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Department of History and Philosophy of Science


6 October 2020 to 30 April 2022

The story of hominin populations over the course of the last two million years is one of increasing inventiveness and collaboration, supported by increased capacities for culture and social learning. Yet it is also a story of radical changes to social organizations and economic exchange. As groups explored, foraged, or fled across landscapes, they could encounter other populations with different resources, tools, myths, and rituals.

Landscape, language, power and tradition erect group boundaries of different porosity. Sometimes these boundaries are permissive; goods, ideas, practices, and people can readily diffuse across them. At other times they mark a barrier. Here exchange is impossible, refused, foreclosed, or impractical. The ultimate cause of such boundaries may result from inter-group dynamics, like conflict or accessibility. But they may also result from endogenous change, when linguistic divergence or technological incompatibilities create opportunity costs. In both cases, boundaries harden.

This project investigated the processes and patterns of human cultures at and above the group level. Drawing on archaeology, cultural evolution, cognitive science, and philosophy, it explored the importance of cultural groups and group boundaries for understanding cultural change at encompassing spatial and temporal scales.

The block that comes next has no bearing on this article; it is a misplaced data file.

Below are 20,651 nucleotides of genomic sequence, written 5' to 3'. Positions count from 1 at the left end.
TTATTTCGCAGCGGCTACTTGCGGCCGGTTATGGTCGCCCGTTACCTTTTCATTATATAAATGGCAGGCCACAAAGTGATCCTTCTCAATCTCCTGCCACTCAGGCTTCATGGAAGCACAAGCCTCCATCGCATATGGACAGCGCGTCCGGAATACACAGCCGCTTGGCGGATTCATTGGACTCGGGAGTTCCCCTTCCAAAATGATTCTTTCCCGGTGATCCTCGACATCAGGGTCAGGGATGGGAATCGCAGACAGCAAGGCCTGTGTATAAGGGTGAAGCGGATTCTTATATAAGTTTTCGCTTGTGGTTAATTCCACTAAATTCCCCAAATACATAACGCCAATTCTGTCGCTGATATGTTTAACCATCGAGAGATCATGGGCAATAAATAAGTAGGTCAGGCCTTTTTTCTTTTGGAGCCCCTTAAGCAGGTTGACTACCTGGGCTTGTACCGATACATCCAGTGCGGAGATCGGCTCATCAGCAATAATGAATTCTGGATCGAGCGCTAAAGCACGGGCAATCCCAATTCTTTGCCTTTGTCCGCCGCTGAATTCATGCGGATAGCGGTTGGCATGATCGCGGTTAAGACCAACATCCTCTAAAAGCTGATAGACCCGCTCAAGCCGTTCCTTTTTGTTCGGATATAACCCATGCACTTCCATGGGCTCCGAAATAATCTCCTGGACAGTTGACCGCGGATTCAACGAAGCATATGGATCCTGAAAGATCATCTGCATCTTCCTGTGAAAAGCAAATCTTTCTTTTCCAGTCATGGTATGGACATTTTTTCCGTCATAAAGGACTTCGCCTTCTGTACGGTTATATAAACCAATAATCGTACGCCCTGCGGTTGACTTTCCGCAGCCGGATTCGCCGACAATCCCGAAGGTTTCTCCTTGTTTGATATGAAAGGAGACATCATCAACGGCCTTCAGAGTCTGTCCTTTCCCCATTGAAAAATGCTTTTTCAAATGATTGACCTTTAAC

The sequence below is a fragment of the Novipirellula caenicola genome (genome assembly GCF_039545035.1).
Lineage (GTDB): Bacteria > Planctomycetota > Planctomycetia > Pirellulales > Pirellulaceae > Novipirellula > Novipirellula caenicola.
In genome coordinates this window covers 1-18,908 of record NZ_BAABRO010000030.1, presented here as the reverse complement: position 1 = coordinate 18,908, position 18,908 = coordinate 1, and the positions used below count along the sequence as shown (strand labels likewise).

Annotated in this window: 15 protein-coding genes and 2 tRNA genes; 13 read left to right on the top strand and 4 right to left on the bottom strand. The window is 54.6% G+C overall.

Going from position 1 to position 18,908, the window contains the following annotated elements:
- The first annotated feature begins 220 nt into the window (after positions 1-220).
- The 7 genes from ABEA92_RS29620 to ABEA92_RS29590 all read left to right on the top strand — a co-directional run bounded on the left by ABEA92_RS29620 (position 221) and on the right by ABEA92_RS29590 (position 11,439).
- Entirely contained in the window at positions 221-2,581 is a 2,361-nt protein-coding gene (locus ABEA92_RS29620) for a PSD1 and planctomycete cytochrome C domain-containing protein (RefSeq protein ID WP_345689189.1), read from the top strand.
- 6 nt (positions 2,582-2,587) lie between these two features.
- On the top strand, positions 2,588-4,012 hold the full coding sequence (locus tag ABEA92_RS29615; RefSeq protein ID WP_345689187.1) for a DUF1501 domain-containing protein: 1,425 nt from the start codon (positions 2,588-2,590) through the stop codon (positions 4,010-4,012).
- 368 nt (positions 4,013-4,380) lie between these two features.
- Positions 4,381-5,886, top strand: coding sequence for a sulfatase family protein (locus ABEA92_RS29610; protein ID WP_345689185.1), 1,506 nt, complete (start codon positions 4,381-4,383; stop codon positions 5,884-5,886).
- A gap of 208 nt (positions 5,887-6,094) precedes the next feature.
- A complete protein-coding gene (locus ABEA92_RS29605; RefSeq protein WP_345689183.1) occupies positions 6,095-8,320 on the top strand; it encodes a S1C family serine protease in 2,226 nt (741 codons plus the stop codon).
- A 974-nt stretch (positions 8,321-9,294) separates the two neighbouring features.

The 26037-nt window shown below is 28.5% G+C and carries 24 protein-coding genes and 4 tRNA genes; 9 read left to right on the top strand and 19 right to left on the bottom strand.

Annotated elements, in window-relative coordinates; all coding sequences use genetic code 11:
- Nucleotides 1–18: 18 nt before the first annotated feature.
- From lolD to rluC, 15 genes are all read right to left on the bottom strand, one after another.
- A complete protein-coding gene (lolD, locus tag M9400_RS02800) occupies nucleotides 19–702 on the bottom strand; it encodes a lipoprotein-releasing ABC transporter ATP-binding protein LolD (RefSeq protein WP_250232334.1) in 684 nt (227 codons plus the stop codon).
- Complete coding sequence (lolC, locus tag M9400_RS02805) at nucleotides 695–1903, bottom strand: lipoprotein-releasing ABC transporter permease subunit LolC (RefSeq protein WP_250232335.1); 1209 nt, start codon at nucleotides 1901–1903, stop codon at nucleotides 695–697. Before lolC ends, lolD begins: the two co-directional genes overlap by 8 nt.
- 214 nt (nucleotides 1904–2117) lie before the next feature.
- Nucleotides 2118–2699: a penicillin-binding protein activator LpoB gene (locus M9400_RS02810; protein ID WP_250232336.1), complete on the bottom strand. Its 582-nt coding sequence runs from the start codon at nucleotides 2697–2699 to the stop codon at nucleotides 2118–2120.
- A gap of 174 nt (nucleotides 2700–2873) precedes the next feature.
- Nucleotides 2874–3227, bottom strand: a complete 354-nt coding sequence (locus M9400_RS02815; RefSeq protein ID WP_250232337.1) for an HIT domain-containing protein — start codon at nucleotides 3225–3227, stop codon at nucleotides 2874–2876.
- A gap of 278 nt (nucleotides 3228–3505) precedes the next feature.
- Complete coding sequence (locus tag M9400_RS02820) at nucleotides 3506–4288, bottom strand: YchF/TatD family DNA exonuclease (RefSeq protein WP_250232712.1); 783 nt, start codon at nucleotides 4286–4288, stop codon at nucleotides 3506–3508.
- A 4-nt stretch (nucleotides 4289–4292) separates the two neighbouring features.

We gratefully acknowledge the funding provided by a strategic partnership between the Paris Sciences et Lettres Research University and the University of Cambridge, with support from the Embassy of France. We further extend our thanks to the Max Planck Institute for the Science of Human History for their support.


Principle Investigators:


Seminar series

Three seminar series were held over the duration of the project.

In Michaelmas 2020 the speakers were Cristina Moya (University of California, Davis), Felix Riede (Aarhus University), Cailin O'Connor (University of California, Irvine), and Barbara Mills (University of Arizona).

In Lent 2021, Mary Towner (Oklahoma State University), Damián Blasi (Harvard University), and Solange Rigaud (Université de Bordeaux).

And finally, in Lent 2022, May Zhang (University College London), Luke Premo (Washington State University), Anne Kandler (Max Planck Institute for Evolutionary Anthropology), and Charles Perreault (Arizona State University).

Speaker talks and transcripts can be found on the University Streaming Media Service.